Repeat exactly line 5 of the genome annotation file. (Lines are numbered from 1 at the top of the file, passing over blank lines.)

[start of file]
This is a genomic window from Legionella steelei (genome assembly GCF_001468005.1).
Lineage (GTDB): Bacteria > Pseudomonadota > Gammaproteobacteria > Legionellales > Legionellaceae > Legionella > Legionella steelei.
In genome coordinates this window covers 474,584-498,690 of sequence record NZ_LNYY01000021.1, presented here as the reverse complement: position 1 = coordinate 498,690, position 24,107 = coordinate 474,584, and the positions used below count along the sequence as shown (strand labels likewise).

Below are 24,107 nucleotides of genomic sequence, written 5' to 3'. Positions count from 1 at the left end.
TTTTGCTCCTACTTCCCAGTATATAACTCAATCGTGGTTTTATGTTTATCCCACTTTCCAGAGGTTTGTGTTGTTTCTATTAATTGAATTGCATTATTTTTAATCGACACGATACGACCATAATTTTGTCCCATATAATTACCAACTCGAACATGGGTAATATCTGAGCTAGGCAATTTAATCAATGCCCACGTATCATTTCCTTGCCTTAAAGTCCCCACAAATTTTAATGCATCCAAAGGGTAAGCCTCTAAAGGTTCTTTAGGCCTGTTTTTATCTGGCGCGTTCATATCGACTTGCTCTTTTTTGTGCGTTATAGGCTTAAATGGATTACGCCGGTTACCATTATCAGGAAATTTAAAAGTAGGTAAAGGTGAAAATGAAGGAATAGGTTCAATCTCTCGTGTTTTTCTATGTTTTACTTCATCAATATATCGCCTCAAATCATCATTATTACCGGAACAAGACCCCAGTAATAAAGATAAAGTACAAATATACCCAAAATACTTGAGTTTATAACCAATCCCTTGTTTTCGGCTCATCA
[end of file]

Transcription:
TTTTGCTCCTACTTCCCAGTATATAACTCAATCGTGGTTTTATGTTTATCCCACTTTCCAGAGGTTTGTGTTGTTTCTATTAATTGAATTGCATTATTTTTAATCGACACGATACGACCATAATTTTGTCCCATATAATTACCAACTCGAACATGGGTAATATCTGAGCTAGGCAATTTAATCAATGCCCACGTATCATTTCCTTGCCTTAAAGTCCCCACAAATTTTAATGCATCCAAAGGGTAAGCCTCTAAAGGTTCTTTAGGCCTGTTTTTATCTGGCGCGTTCATATCGACTTGCTCTTTTTTGTGCGTTATAGGCTTAAATGGATTACGCCGGTTACCATTATCAGGAAATTTAAAAGTAGGTAAAGGTGAAAATGAAGGAATAGGTTCAATCTCTCGTGTTTTTCTATGTTTTACTTCATCAATATATCGCCTCAAATCATCATTATTACCGGAACAAGACCCCAGTAATAAAGATAAAGTACAAATATACCCAAAATACTTGAGTTTATAACCAATCCCTTGTTTTCGGCTCATCA